The chart

Ok, now that we’re all set up, let’s get to work. Before we can draw anything, we will need a container for our chart, as well as references to our libraries. Let’s jump to our index.html and modify it like this

<!DOCTYPE html>
<html lang="en">

<head>
    <meta charset="UTF-8">
    <title>Test charting</title>
    <link rel="stylesheet" href="../dist/charting.css">
</head>

<body>
    <svg style="width:800px;height:600px;" id="test">

    </svg>
    <div>
        Update
    </div>
    <a href="http://../bower_components/d3/d3.min.js">http://../bower_components/d3/d3.min.js</a>
    <a href="http://../dist/charting.js">http://../dist/charting.js</a>
</body>
</html>

 Axes

Let’s start by drawing an axis, say the horizontal axis. An axis requires 2 main things to be built:

  • a scale, containing information about where things should be displayed
  • an container in which it will be drawn

Container

The axis has to be drawn somewhere. we will thus have to tell D3 where to draw that axis. From our html, we already have an svg element with the id #test. To keep things organized, we will draw our axis in a separate group inside the svg. Thus, to get started, create a file called charting.ts (pay attention to the extension, this is a TypeScript file), and add the following code:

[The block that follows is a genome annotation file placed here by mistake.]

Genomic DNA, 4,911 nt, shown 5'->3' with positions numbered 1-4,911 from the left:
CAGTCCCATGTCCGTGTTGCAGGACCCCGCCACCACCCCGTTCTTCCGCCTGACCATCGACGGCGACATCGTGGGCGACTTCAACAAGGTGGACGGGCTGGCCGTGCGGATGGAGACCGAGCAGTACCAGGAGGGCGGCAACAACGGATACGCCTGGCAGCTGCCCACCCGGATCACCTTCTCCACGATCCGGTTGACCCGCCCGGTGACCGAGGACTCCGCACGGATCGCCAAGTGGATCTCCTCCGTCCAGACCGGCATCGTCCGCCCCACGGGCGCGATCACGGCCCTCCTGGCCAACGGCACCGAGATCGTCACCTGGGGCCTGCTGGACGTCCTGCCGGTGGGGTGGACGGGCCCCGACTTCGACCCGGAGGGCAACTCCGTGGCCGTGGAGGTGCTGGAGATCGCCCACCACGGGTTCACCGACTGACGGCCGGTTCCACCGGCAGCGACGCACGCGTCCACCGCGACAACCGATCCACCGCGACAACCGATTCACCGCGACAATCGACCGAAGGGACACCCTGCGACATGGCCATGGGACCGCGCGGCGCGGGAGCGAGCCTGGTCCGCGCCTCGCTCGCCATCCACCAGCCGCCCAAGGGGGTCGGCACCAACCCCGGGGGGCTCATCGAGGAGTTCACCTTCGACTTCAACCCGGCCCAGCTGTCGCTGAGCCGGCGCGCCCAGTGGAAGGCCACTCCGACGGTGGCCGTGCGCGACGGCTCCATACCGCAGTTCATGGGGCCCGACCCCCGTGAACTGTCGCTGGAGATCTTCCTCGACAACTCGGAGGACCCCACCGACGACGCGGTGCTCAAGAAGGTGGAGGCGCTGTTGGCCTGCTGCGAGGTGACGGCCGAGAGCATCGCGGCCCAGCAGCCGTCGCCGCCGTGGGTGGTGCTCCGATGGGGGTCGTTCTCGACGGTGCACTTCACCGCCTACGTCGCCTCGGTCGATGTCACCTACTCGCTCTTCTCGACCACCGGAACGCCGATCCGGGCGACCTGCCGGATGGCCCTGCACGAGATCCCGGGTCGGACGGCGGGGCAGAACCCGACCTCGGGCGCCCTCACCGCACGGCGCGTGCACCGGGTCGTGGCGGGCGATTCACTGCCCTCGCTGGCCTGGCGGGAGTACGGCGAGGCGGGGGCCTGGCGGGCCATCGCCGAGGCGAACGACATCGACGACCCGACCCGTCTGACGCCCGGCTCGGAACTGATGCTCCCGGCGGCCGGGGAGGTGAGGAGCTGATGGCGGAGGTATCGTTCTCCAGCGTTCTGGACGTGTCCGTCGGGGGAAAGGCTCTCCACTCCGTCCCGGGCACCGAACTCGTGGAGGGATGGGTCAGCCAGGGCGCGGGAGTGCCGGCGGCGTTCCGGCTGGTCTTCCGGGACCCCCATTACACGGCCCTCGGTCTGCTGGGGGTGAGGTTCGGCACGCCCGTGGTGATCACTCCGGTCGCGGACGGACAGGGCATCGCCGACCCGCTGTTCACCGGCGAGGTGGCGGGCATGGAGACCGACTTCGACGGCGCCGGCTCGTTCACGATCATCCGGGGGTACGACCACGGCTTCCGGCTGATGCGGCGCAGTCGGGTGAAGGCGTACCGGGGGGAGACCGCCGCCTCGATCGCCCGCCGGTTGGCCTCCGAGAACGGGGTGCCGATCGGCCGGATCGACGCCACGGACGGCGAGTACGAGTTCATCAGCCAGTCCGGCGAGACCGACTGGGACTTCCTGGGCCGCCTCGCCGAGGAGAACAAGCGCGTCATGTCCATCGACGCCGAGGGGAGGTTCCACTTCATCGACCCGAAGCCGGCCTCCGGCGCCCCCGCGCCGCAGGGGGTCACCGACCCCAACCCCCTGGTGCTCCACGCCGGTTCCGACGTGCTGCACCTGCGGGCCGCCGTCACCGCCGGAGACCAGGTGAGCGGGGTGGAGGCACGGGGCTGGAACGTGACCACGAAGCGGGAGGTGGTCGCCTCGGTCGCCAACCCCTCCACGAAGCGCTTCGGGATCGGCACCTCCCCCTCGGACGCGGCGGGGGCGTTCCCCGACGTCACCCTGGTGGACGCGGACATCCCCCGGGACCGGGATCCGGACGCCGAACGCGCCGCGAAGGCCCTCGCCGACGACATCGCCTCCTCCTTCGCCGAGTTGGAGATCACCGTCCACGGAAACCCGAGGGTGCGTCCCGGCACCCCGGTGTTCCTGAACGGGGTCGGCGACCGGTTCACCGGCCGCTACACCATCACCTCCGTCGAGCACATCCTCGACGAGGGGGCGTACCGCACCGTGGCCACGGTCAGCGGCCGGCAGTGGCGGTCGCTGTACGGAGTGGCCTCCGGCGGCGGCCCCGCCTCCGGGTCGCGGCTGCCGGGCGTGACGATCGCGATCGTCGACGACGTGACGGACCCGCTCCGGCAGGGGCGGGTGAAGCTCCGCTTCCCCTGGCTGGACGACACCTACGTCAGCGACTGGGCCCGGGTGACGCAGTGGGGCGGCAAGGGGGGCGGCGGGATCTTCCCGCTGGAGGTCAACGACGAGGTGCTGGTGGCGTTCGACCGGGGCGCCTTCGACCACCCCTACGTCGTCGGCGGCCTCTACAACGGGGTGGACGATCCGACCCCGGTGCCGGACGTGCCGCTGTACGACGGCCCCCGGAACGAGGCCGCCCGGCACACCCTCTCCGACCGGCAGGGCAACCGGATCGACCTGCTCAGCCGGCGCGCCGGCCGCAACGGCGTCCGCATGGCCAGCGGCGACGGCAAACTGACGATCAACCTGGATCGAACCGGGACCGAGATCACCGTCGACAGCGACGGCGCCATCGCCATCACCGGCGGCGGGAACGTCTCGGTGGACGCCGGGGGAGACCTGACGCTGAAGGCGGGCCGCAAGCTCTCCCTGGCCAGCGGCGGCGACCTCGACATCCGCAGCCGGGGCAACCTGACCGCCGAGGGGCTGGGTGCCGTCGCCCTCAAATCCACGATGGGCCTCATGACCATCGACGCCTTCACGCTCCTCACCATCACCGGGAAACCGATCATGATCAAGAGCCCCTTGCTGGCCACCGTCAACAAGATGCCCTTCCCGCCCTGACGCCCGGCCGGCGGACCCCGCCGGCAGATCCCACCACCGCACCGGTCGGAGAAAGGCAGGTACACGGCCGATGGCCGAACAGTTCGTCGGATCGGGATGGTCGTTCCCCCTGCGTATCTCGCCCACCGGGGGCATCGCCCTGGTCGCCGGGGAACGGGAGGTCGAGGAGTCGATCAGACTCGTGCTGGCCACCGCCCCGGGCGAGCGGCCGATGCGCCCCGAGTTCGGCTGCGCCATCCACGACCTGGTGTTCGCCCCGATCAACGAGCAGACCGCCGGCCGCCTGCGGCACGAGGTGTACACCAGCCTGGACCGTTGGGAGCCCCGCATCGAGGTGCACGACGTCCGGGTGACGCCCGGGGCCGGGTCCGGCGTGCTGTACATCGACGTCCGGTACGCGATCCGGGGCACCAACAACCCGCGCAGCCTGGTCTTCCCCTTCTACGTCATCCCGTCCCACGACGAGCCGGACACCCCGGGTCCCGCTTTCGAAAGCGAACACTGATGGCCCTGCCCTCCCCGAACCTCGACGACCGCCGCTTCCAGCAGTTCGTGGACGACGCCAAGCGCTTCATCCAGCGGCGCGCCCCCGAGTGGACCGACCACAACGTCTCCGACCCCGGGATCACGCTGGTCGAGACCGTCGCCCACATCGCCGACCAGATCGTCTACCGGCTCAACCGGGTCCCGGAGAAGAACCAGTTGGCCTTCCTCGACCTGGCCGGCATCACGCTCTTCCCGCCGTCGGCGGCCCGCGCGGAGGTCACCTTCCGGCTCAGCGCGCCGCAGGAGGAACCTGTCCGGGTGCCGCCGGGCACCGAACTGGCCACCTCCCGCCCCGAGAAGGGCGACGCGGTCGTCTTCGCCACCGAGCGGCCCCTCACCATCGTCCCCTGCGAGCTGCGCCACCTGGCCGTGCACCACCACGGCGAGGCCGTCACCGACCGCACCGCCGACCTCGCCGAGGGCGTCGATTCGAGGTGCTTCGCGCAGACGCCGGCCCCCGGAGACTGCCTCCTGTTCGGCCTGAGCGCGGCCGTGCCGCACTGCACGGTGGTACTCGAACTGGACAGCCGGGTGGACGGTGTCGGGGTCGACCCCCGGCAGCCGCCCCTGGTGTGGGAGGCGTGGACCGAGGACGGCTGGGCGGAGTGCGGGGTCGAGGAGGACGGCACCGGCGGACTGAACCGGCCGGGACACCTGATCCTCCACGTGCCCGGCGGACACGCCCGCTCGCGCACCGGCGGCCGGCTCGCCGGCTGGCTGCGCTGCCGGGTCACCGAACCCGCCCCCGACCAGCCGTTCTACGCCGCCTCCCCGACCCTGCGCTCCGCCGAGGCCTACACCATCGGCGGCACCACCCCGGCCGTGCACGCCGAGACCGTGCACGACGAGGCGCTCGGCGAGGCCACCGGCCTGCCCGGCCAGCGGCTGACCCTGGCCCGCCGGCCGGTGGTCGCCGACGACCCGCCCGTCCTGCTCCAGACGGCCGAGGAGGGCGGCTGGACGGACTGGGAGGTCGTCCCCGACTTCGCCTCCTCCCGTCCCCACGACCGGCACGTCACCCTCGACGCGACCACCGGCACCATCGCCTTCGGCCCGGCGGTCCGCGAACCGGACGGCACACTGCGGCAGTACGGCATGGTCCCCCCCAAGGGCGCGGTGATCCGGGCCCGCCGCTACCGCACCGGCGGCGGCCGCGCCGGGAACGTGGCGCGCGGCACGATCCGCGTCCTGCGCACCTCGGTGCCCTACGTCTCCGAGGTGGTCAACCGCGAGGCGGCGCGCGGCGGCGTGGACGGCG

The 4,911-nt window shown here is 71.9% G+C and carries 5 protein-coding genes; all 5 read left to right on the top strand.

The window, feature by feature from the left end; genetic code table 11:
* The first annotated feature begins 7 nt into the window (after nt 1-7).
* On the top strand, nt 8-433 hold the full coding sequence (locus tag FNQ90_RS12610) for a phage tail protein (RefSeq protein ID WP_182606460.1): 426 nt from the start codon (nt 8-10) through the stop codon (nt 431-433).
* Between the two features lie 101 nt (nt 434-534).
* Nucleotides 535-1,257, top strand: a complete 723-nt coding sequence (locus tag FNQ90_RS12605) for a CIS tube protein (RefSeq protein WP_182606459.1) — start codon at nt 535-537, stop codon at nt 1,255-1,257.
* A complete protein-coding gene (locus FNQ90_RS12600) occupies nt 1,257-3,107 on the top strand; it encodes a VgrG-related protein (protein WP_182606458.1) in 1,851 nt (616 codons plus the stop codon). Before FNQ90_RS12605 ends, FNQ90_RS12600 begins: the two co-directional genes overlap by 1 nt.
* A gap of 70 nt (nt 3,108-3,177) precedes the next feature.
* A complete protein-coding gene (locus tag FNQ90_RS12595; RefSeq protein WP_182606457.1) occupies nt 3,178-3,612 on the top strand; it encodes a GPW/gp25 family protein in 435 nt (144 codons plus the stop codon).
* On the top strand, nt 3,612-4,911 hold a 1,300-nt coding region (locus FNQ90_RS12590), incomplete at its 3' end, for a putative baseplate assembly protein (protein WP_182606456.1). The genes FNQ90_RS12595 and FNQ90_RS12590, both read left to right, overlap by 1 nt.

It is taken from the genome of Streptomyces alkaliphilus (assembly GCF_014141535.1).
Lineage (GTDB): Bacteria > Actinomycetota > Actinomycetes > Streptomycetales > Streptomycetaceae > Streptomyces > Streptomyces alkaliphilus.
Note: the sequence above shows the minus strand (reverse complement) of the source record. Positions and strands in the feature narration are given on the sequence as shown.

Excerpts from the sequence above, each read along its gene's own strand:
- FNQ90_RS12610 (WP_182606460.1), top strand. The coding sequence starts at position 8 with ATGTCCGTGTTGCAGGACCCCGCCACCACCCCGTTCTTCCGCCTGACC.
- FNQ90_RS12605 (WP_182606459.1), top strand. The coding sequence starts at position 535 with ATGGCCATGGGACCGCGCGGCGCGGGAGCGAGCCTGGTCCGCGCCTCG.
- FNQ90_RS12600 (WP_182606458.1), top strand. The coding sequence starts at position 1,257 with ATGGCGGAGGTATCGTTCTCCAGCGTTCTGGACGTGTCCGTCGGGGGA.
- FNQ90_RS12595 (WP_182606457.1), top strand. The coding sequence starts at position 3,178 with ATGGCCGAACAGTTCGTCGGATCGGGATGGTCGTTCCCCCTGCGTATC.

/// <reference path="../typings/d3/d3.d.ts"/>;
module charting {
    export class chart {
        private _group: d3.Selection<any>;

        constructor(container: any) {
            this.init(container);
        }

        private init(container) {
            this._group = d3.select(container).append('g');
        }

    }
}

What this does is:

  • define a TypeScript module. A module can be seen as a way of namespacing you code, and avoid polluting the global scope with numerous variables. Everything we will do will be in the charting module.
  • define a chart class, that we will use to build our chart. The constructor for this class takes a container as argument, we will send the svg there
  • define an init method where we append our group
  • keep a private variable containing the created group

You can see how simple it is to add things with D3. You simply select your container using the select method, and then append the element you want, in our case a group ().

Let’s go back to the index.html and create an instance of chart in our svg. Inside the empty script at the bottom, add following code:

var axis = new charting.chart('#test');

Save all the files, and if your watchers were active, your browser should reload. By right-clicking on the svg and selecting Inspect element, you should see that the svg now contains a group. Yay!